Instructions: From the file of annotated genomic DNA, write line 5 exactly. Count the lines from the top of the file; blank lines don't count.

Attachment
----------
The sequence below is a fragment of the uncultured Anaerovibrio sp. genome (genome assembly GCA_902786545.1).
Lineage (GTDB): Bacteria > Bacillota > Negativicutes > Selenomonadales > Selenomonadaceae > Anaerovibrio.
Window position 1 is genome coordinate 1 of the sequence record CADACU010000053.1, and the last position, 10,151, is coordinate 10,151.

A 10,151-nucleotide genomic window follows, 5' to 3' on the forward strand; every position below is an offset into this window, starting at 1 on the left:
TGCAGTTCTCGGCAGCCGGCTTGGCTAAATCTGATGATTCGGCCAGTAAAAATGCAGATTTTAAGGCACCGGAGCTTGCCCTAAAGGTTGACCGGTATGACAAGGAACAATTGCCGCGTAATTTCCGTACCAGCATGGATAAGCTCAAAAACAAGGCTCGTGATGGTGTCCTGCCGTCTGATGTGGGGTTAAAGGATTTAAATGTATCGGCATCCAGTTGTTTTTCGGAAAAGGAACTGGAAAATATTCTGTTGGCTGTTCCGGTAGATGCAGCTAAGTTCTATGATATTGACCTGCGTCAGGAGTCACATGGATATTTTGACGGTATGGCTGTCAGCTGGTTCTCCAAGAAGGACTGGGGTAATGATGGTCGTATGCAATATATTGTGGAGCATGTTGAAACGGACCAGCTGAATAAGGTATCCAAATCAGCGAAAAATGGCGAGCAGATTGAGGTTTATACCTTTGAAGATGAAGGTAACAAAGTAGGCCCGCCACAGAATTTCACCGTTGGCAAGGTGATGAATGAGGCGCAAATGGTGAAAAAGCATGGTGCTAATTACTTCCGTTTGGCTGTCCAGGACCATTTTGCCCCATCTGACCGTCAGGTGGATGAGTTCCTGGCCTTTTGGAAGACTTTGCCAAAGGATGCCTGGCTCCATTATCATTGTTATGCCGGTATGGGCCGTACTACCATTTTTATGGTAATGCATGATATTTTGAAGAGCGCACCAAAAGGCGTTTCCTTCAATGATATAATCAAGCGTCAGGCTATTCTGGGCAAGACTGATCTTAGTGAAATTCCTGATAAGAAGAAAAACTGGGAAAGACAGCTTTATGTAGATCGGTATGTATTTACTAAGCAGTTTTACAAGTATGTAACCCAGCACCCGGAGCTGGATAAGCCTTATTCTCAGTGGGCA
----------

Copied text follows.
TGCAGTTCTCGGCAGCCGGCTTGGCTAAATCTGATGATTCGGCCAGTAAAAATGCAGATTTTAAGGCACCGGAGCTTGCCCTAAAGGTTGACCGGTATGACAAGGAACAATTGCCGCGTAATTTCCGTACCAGCATGGATAAGCTCAAAAACAAGGCTCGTGATGGTGTCCTGCCGTCTGATGTGGGGTTAAAGGATTTAAATGTATCGGCATCCAGTTGTTTTTCGGAAAAGGAACTGGAAAATATTCTGTTGGCTGTTCCGGTAGATGCAGCTAAGTTCTATGATATTGACCTGCGTCAGGAGTCACATGGATATTTTGACGGTATGGCTGTCAGCTGGTTCTCCAAGAAGGACTGGGGTAATGATGGTCGTATGCAATATATTGTGGAGCATGTTGAAACGGACCAGCTGAATAAGGTATCCAAATCAGCGAAAAATGGCGAGCAGATTGAGGTTTATACCTTTGAAGATGAAGGTAACAAAGTAGGCCCGCCACAGAATTTCACCGTTGGCAAGGTGATGAATGAGGCGCAAATGGTGAAAAAGCATGGTGCTAATTACTTCCGTTTGGCTGTCCAGGACCATTTTGCCCCATCTGACCGTCAGGTGGATGAGTTCCTGGCCTTTTGGAAGACTTTGCCAAAGGATGCCTGGCTCCATTATCATTGTTATGCCGGTATGGGCCGTACTACCATTTTTATGGTAATGCATGATATTTTGAAGAGCGCACCAAAAGGCGTTTCCTTCAATGATATAATCAAGCGTCAGGCTATTCTGGGCAAGACTGATCTTAGTGAAATTCCTGATAAGAAGAAAAACTGGGAAAGACAGCTTTATGTAGATCGGTATGTATTTACTAAGCAGTTTTACAAGTATGTAACCCAGCACCCGGAGCTGGATAAGCCTTATTCTCAGTGGGCA